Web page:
Someone handed me a copy of Hopper's Youth Disaster Series: Hurricanes and Floods about a month ago. I just got around to reading the book, which is part of a larger series Hopper Disaster Preparedness Books for Children.
There were two elements that caught my attention from reading just the one book.
I'll address both of these points. First the language. if you want to become a better reader and writer, I tell people to be continually reading and writing. You will get better. Howerver, I think your reading should be from texts that use proper grammar. It is a way to learn. Putting a book in language a child might use is one tactic, but I favor the Kings English than that of the playground.
Then there is the "fear factor." Most publications I read on this and emphasis from disaster educators is that fear does not work and should not be used to motivate people to become prepared for disaster. While I believe a "realistic respect" for disasters is appropriate, I do not think that fear being expressed by a character, i.e., "being scared" and is repeated, again and again in a single text is appropriate for a children's book.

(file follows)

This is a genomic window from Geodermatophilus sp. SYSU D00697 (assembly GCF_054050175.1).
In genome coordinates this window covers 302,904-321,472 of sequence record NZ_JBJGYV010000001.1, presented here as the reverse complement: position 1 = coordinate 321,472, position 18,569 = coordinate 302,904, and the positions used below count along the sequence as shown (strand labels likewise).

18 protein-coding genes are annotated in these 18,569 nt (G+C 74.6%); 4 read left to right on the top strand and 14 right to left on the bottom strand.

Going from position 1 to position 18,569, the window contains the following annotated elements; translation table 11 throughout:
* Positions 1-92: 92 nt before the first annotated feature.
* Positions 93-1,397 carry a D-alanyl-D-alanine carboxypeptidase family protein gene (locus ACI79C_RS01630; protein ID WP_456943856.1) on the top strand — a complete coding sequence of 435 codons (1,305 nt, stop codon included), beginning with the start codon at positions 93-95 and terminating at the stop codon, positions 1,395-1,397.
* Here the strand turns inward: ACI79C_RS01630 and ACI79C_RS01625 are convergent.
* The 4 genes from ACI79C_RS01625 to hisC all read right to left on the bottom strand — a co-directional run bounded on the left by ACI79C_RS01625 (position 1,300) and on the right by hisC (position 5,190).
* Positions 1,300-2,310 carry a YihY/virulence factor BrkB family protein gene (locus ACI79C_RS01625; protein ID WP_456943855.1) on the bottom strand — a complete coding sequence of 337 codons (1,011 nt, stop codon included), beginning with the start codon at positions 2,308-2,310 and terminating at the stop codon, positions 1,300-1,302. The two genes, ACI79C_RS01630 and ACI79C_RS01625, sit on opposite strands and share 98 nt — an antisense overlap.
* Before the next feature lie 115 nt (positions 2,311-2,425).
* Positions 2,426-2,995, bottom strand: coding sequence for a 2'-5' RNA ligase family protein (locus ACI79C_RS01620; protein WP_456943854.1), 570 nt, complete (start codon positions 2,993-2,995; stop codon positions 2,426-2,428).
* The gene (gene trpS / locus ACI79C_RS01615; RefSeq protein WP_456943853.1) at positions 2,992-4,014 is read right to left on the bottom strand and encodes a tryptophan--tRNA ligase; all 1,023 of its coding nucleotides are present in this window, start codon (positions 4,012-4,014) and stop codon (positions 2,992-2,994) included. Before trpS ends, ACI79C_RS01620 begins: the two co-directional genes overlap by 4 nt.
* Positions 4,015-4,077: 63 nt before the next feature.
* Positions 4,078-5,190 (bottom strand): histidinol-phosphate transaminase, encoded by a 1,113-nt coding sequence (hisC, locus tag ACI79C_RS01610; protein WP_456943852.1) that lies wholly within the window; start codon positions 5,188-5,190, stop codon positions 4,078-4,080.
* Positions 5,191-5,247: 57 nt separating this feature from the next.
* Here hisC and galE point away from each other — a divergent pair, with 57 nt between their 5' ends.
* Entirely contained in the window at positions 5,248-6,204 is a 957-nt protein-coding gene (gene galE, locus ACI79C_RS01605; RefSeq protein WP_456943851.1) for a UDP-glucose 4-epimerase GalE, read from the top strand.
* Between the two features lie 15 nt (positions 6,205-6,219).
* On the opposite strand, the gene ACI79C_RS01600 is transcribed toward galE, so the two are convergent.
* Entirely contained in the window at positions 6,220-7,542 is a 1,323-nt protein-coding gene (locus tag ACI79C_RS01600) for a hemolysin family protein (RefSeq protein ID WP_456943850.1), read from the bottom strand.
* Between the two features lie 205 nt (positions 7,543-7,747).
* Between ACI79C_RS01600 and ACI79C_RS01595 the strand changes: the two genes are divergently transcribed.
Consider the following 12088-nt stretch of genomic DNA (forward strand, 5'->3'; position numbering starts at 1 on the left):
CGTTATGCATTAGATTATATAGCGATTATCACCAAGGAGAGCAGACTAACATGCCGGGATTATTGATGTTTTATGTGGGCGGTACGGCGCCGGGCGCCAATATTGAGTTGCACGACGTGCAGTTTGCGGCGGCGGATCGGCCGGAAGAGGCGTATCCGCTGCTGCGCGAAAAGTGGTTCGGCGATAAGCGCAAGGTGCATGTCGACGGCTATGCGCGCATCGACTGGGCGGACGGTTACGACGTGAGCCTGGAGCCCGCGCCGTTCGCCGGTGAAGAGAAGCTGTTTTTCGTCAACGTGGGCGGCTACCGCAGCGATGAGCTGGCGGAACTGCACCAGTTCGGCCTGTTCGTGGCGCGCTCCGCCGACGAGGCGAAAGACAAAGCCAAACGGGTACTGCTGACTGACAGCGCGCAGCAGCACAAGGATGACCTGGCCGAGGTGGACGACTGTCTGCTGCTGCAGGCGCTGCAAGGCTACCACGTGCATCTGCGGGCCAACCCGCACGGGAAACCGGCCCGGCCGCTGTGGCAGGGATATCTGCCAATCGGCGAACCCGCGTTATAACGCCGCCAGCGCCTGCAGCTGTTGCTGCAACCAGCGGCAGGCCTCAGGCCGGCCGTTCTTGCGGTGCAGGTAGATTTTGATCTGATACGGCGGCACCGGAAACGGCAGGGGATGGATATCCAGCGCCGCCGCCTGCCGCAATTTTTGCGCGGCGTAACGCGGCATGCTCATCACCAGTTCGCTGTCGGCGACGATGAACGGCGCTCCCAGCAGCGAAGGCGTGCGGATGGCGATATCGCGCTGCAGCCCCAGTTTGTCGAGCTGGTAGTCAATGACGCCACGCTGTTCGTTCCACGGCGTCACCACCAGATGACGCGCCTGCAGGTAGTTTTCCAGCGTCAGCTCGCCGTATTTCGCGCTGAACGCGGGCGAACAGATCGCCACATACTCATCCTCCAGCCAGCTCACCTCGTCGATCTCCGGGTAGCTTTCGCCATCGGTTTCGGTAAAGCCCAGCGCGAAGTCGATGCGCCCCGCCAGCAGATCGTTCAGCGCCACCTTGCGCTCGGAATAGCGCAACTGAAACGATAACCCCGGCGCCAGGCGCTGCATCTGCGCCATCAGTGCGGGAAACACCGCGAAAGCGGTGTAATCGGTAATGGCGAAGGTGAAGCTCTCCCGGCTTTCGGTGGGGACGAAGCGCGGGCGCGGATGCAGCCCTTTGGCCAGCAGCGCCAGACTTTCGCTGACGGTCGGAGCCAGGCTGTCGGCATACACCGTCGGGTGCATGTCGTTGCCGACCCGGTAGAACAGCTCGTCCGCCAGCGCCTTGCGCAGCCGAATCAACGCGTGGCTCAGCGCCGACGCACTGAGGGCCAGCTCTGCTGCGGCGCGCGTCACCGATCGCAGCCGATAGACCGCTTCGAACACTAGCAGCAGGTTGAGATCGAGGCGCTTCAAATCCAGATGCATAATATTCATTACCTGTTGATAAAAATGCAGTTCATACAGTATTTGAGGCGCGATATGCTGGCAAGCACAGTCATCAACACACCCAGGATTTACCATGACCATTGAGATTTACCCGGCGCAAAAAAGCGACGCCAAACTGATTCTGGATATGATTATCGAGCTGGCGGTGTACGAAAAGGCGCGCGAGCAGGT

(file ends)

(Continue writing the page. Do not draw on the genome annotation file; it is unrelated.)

Then there is some other messaging in the flood portion, where the family does not evacuate because the flood is not supposed to be that bad, but floodwaters do end up around the home. Hmm, another bad message in my mind. Especially with the record flooding we keep seeing being repeated again and again in areas that "normally" don't have that level of flooding, and then people are trapped in attics, on roofs, being evacuated by boat, etc.
I commend the author for trying to do the right thing, but ... in some cases he missed the mark — in my opinion. Note, the website does have an emphasis on childhood trauma.
Last question for you adults, "Why do you fasten your automobile seat belt? Because it is the law? You don't want to get a ticket? You know accidents happen? Because you are afraid of being injured in an accident?